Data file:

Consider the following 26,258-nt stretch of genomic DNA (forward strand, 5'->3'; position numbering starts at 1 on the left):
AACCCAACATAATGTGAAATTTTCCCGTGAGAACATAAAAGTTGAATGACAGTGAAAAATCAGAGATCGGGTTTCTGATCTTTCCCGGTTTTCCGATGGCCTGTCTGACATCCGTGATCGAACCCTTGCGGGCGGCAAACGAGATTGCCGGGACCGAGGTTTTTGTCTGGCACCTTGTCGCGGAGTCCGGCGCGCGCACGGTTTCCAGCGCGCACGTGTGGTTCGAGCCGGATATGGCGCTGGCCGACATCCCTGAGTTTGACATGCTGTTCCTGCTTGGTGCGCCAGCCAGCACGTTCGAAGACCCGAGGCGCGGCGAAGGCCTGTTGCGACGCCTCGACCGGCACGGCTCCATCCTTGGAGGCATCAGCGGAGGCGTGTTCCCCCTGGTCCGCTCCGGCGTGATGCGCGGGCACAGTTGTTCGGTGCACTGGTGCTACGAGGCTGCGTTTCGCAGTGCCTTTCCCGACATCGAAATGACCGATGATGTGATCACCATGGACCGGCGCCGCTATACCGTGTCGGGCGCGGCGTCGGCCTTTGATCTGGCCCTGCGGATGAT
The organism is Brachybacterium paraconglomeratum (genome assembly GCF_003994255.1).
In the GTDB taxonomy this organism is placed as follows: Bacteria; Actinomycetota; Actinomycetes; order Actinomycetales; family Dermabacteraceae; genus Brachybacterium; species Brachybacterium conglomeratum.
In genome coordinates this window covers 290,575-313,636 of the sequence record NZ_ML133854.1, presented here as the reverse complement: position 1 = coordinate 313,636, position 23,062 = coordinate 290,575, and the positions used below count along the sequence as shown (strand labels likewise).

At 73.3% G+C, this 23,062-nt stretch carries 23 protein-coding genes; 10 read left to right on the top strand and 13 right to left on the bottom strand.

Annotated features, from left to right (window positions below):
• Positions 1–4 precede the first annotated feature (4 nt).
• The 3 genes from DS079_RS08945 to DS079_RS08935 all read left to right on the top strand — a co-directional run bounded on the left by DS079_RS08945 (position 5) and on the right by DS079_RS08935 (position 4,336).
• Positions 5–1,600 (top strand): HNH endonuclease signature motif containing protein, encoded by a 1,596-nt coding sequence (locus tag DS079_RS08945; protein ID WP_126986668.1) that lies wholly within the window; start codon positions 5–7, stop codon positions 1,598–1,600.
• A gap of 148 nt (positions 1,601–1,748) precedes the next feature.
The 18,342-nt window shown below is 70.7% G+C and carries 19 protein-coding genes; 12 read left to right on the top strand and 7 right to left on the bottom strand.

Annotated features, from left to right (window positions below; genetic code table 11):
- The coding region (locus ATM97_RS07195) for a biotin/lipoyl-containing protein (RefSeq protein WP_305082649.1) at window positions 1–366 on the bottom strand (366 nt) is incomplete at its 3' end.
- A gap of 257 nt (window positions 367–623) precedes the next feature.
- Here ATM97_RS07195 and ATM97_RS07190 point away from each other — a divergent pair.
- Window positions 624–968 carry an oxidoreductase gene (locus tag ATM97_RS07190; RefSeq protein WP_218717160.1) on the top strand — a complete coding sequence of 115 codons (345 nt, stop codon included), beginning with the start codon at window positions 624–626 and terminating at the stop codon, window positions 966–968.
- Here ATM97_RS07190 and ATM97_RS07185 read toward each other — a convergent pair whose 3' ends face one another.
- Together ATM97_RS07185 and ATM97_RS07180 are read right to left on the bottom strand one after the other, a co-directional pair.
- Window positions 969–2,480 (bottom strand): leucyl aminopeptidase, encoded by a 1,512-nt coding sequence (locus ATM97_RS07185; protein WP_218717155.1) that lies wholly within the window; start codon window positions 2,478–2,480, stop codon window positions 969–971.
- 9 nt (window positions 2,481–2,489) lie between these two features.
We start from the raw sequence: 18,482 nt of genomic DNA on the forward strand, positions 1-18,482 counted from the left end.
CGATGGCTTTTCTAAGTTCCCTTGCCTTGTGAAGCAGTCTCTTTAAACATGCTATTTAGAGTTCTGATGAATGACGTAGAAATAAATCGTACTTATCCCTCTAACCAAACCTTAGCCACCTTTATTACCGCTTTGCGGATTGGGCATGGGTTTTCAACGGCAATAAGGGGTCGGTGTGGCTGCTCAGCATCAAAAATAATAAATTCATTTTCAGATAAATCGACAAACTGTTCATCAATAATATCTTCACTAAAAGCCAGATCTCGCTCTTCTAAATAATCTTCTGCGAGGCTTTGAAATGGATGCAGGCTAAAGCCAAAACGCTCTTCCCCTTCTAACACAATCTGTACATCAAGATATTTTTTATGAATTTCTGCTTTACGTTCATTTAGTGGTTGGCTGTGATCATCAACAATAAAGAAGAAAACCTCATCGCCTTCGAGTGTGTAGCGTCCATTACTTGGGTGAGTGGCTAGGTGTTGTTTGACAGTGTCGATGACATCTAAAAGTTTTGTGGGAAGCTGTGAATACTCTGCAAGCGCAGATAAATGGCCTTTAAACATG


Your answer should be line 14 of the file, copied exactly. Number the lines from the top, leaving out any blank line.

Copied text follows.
- The coding region (locus ATM97_RS07195) for a biotin/lipoyl-containing protein (RefSeq protein WP_305082649.1) at window positions 1–366 on the bottom strand (366 nt) is incomplete at its 3' end.